Stein took a deep breath. Then another. “Do you think,” he asked, “that I’ll always be doin’ dumb-assed shit I don’t wanna do to prove to myself I’m not who I don’t wanna be?”

“Come again.”

“Well, what I’m tryin’ to say is that everything feels like shootin’ out my eye because when it comes right down to it I don’t wanna shoot myself in the foot.”

“One more time.”

“Goddamnit!” Stein pulled the patch off, blinked a few times, then stared at Johnson. “I don’t wanna go through the rest of my life feelin’ like I’m a coward, and then feelin’ like I’m stupid for tryin’ to prove to myself I’m not a coward. What should I do?”

“Admit you’re a coward.”

“But I’m not, goddamnit!”

“Then admit you’re stupid.”

“I thought you were the most honest man on the planet!”

“I am,” Johnson lied. “But I don’t know the answer. Write about it. Call it ONLY THE DUMB DIE BRAVE.”

“You’re drunk.”

“Yeah,” he nodded. “But I’m honest. Sing.”

Well, if the ocean was whiskey

And I was a duck,

I’d dive to the bottom

And never come up.

Johnson’s voice joined in.

But the ocean ain’t whiskey

And I ain’t no duck, 

So I’ll play Jack o’ Diamonds 

And then will get drunk.

         Out of what Stein thought was the imaginary part of his vision he saw the Greek standing by the side of the road, staring at them like they were craZy. For a moment he could see it all outside myself: He and Johnson standing in the middle of the road as it split down the middle, dividing life into the land of the comfortable obvious home of the so-called brave and the free, and the land of the not-so-ever-comfortable-again unknown shaking in its boots as it pushed itself along in the endless pursuit of something. What it was he wasn’t sure.But before he could even see which way he was going, the Greek put his fingers up to his lips and blasted the loudest whistle Stein had ever heard right through the center of his life.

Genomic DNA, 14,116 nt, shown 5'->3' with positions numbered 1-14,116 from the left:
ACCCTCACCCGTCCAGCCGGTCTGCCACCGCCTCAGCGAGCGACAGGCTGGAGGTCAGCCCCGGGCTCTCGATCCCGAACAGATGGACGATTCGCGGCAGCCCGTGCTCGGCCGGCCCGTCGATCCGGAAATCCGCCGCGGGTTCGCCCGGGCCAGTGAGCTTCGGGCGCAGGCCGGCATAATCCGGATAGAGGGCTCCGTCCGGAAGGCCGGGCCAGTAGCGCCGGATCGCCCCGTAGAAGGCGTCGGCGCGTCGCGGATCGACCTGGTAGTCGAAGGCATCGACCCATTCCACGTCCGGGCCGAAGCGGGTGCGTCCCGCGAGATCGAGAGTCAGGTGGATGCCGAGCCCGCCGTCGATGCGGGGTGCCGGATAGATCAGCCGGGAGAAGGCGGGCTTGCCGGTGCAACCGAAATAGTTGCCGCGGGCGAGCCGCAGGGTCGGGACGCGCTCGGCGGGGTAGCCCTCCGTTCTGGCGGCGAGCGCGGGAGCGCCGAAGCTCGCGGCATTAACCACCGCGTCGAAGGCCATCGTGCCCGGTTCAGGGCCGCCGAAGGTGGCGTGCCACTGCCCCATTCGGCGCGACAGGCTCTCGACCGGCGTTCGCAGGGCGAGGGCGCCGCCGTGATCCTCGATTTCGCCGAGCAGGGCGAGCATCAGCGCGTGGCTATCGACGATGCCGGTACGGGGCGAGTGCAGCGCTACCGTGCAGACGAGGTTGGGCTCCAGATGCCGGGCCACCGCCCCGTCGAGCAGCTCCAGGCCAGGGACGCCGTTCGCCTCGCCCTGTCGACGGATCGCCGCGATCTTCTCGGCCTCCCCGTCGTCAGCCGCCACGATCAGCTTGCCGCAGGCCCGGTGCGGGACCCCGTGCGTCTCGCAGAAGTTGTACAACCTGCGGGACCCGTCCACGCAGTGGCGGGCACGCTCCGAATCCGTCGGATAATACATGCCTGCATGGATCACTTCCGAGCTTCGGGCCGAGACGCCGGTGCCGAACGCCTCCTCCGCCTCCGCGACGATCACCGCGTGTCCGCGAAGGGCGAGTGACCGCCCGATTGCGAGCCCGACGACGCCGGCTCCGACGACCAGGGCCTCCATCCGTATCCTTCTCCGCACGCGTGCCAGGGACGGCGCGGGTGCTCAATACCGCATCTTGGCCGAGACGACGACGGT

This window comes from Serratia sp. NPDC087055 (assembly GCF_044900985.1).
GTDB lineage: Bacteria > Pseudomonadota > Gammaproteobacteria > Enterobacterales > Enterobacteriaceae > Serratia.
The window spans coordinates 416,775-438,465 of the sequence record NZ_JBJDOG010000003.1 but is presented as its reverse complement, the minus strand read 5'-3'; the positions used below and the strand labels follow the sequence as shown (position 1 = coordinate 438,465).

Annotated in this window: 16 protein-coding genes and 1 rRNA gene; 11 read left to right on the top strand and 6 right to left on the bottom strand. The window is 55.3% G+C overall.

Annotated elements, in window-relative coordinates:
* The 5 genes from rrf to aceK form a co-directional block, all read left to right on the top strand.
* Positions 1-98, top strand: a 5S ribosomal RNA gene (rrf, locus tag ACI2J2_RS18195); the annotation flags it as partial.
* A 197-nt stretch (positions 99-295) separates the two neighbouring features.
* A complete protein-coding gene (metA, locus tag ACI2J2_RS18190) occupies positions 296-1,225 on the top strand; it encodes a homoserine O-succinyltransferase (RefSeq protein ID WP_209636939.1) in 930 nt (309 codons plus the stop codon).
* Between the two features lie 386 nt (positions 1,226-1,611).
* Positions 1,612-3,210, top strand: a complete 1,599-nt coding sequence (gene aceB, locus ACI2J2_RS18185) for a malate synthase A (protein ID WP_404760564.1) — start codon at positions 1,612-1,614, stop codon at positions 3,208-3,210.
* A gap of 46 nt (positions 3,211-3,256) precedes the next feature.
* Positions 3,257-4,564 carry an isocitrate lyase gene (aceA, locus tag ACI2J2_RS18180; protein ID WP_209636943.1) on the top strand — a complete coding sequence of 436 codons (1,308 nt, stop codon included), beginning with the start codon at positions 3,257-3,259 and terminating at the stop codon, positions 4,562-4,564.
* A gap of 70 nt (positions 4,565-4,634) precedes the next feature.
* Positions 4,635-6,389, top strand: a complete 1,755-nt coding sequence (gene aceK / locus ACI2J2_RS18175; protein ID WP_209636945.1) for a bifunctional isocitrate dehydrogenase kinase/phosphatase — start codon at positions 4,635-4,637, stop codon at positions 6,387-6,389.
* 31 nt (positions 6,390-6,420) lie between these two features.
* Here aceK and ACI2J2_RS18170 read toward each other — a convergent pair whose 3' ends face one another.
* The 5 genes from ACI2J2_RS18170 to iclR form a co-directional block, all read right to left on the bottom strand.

Johnson looked over at him and grinned. “Am I in dog heaven?”

“No,” Stein said, “this is the pound.”

“HEY!” the Greek yelled. “I’ve been looking for you two guys all over. Where the hell have you been?” He started moving towards them. “I’ve been looking everywhere. I even looked in the 24-hour VD center, Sam. It’s the only air conditioned place in town.”

“Is anything wrong?” Johnson asked.

“Is anything not ever wrong,” the Greek whistled softly. “Calloway ran away with Rosita to get married!”

 

As the story goes, Calloway purchased a wedding ring from a peddler in the street. The Greek tried to stop him, tried to talk him out of it, but with Angel’s lips gliding up and down his pecker at the time, his argument didn’t seem very convincing.

By the time the Greek got out of bed, into his clothes and out of the room, pulling up his pants as he ran down the hall to the bar, by the time the Greek got out to the street, Calloway and the girl were pulling out of Boys Town in cab. A young Mexican boy, a peddler, was standing by the side of the road staring in disbelief at a hundred dollar bill in his hand. Calloway had just purchased a wedding ring, and told him to keep the change.

“Great,” Stein said. “We better see if we can find him. I wouldn’t want his mother to think I let him down.”

Johnson grunted.

“Let’s go get Benny,” the Greek said. “He told me when I found you to come get him.”

Johnson suddenly got sober. Suddenly got aggravated. “Why didn’t you and Malpie follow the cab? You’re both officers!”

“I’m sorry,” the Greek whined. “Benny wasn’t finished yet, so I went looking for you two.”

“YOU MEAN HE HASN’T FUCKED HIS BRAINS OUT BY THIS TIME!” Johnson roared. “Well, Mik, I’ll have to see it to believe it.”

“I’m sorry, Sam.”

“Forget it, Jack!   Just take us to the Prince, and let’s get on with it.”

They started following the Greek, following him off the main road, into a part of Boys Town they’d never seen before. The Greek mumbled as he walked, mumbled, “I think he fucked his brains out a long time before we ever came here. I just don’t think he’s fucked his prick out yet.”

“Yeah, well that pimple is a regular Superman, ain’t he?”

“I wouldn’t go that far, Sam.”

Stein broke in then, “Where the hell are we?” They were, to be exact, standing in the center of two rows of small shit covered clapboard shacks. Suddenly the topography inside Stein’s head changed, the sounds changed, for a moment he was back in Nam trying to figure out how to get out.